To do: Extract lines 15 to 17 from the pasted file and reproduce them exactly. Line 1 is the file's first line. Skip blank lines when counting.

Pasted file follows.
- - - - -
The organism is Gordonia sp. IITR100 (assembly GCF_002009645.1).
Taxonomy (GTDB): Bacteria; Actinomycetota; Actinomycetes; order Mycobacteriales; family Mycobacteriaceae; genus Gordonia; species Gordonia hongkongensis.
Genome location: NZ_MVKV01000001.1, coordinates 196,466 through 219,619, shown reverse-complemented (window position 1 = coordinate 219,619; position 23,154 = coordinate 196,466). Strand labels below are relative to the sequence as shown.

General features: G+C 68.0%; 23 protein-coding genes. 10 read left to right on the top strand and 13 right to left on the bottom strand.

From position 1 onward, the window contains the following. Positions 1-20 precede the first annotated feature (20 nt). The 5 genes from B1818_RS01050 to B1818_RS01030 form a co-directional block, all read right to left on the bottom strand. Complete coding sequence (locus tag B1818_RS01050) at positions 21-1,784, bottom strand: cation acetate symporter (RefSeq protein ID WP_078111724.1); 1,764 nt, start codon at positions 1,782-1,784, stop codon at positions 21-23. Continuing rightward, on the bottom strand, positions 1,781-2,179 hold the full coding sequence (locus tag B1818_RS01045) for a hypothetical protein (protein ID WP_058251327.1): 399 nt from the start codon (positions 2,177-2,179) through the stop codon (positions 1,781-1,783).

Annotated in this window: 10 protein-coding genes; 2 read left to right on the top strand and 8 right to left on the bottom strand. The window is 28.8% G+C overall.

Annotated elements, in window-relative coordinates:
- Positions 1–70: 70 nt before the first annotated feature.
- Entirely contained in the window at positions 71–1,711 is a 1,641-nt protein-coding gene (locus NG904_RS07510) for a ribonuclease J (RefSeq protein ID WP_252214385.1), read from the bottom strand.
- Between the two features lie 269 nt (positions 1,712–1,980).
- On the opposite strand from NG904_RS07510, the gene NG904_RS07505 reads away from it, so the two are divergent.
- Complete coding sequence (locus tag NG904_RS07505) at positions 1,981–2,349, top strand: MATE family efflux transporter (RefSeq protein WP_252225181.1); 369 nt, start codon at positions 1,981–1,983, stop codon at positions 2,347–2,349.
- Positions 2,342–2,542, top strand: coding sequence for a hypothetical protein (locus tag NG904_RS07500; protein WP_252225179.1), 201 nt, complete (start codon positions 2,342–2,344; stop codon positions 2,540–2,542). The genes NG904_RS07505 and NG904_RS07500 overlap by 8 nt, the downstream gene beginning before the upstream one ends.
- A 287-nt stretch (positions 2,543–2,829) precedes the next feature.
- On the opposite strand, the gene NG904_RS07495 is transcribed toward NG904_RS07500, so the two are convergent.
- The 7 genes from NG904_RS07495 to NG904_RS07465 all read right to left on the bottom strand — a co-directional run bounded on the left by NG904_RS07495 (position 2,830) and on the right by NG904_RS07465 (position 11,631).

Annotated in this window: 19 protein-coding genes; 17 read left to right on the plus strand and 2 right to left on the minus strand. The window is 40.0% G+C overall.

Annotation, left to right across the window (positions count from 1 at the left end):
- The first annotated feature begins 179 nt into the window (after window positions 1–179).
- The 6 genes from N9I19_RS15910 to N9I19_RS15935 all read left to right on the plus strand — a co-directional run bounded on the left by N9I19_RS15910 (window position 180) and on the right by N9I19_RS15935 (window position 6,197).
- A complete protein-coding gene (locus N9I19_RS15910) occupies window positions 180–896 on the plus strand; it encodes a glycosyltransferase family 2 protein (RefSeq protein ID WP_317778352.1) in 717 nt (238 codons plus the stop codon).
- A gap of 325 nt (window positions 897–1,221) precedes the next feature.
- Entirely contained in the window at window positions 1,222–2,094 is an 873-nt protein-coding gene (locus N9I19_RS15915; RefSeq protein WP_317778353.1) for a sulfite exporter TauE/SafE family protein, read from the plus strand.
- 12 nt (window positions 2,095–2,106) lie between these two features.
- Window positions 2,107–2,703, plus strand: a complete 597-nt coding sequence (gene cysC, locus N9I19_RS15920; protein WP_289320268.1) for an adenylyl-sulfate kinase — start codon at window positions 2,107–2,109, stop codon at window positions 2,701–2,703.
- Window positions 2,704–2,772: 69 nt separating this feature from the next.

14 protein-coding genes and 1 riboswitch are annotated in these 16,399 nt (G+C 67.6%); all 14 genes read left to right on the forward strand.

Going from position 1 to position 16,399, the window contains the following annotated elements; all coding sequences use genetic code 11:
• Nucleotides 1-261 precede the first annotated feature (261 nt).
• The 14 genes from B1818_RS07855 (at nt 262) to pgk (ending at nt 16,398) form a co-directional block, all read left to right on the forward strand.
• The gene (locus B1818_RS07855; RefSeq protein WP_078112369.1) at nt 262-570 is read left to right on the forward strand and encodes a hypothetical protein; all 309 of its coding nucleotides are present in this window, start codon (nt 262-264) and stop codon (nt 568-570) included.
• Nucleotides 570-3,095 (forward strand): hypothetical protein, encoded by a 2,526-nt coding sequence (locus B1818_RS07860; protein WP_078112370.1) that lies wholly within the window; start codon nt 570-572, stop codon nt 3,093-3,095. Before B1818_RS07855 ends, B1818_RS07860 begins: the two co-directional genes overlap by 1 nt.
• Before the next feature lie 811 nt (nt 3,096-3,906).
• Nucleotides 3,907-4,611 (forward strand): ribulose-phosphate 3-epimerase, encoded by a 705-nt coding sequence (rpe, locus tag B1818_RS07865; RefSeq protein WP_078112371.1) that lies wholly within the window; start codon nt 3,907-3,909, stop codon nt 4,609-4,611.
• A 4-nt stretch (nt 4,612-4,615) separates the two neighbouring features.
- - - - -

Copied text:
- On the opposite strand, the gene NG904_RS07495 is transcribed toward NG904_RS07500, so the two are convergent.
- The 7 genes from NG904_RS07495 to NG904_RS07465 all read right to left on the bottom strand — a co-directional run bounded on the left by NG904_RS07495 (position 2,830) and on the right by NG904_RS07465 (position 11,631).

Annotated in this window: 19 protein-coding genes; 17 read left to right on the plus strand and 2 right to left on the minus strand. The window is 40.0% G+C overall.